Over 100 million Internet-of-Things (IoT) devices from thousands of vendors are vulnerable to a downgrade attack that permits the hackers to attain unauthorized access to your devices. This issue which was discovered by a team of researchers lies in the implementation of Z-Wave protocol. This protocol which is primarily used for home automation devices is a wireless, radio frequency (RF) based communications technology to communicate with devices up to 100 meters.
Z-Wave protocol was designed to provide an easy process to set up pairing and remotely control appliances such as lighting control, security systems, thermostats, windows, locks, swimming pools and garage door openers that can be used at a distance of up to 100 meters.
The latest security standard for Z-Wave, called S2 security framework, uses an advanced key exchange mechanism, i.e., Elliptic-Curve Diffie-Hellman (ECDH) anonymous key agreement protocol, to share unique network keys between the controller and the client device during the pairing process.
Z-Wave was developed by Zensys but is now owned by the Silicon Labs who have made it mandatory for certified IoT devices to use the latest S2 security standard even though millions of smart devices still support the older version of pairing process, called S0 framework, for compatibility.
S0 standard was vulnerable to a critical fault in 2013 because it used an encryption key (i.e. 0000000000000000) to protect the network key, that allowed the attackers within the range of the targeted devices to interrupt the communication. The S0 decryption attack was first exposed by the cybersecurity consulting company SensePost. But it wasn’t considered as a serious issue by the Silicon Labs
On analysis the team of security researchers from UK-based Pen Test Partners found that those devices which support both versions of key-sharing mechanisms could be forced to downgrade the pairing process from S2 to S0.
The downgrade attack which has been dubbed as Z-Shave by the researchers makes it easier for an attacker in range during the pairing process to intercept the key exchange and obtain the network key to command the device remotely.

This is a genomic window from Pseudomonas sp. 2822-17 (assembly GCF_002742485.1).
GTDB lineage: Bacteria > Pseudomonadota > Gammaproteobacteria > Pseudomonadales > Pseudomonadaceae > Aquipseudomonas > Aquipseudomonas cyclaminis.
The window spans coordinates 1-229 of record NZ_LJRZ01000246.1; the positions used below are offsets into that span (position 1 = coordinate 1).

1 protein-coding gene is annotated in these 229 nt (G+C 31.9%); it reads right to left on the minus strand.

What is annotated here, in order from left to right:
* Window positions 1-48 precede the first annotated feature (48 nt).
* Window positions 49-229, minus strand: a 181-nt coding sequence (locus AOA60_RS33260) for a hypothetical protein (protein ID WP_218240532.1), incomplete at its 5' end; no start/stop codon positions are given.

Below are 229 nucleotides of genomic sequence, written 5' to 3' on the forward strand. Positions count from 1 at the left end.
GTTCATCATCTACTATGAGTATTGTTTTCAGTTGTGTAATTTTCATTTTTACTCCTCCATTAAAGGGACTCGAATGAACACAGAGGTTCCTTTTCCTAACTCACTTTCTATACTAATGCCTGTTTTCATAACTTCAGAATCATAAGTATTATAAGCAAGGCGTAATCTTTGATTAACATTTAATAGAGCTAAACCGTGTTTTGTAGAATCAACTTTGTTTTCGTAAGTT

This vulnerability was found while comparing the process of key exchange using S0 and S2, as the node info command which contains the security class is being transferred unencrypted and unauthenticated, thereby letting the attackers to intercept spoofed node command without setting the security class.
The researchers Ken Munro and Andrew Tierney have demonstrated how an attacker could unlock a door by using a Conexis L1 Smart Door Lock, a flagship product of British company Yale that ships for $360. They succeeded by degrading its security and ultimately steal the keys and get permanent access to the lock, and from there to the building protected by it even without the knowledge of the user.
Silicon Labs have posted on their blog in response to the Pen Test Partners’ findings on Wednesday, saying the company is confident its smart devices are secure and not vulnerable to such threats.
It was reported in the blog that “S2 is the best-in-class standard for security in the smart home today, with no known vulnerabilities, and mandatory for all new Z-Wave products submitted for certification after April 2, 2017.”
The company claims that after the adoption of S2 framework across the ecosystem, the issue existed in Z-Wave for providing backward compatibility, so that S2 devices can work in an S0 network (and vice versa). They also said that there are procedures to notify and alert their users when secure devices connect to networks using downgraded communications. However, the IoT device manufacturers does not provide any user interface to show such alerts and so the users do not become aware of this attack.
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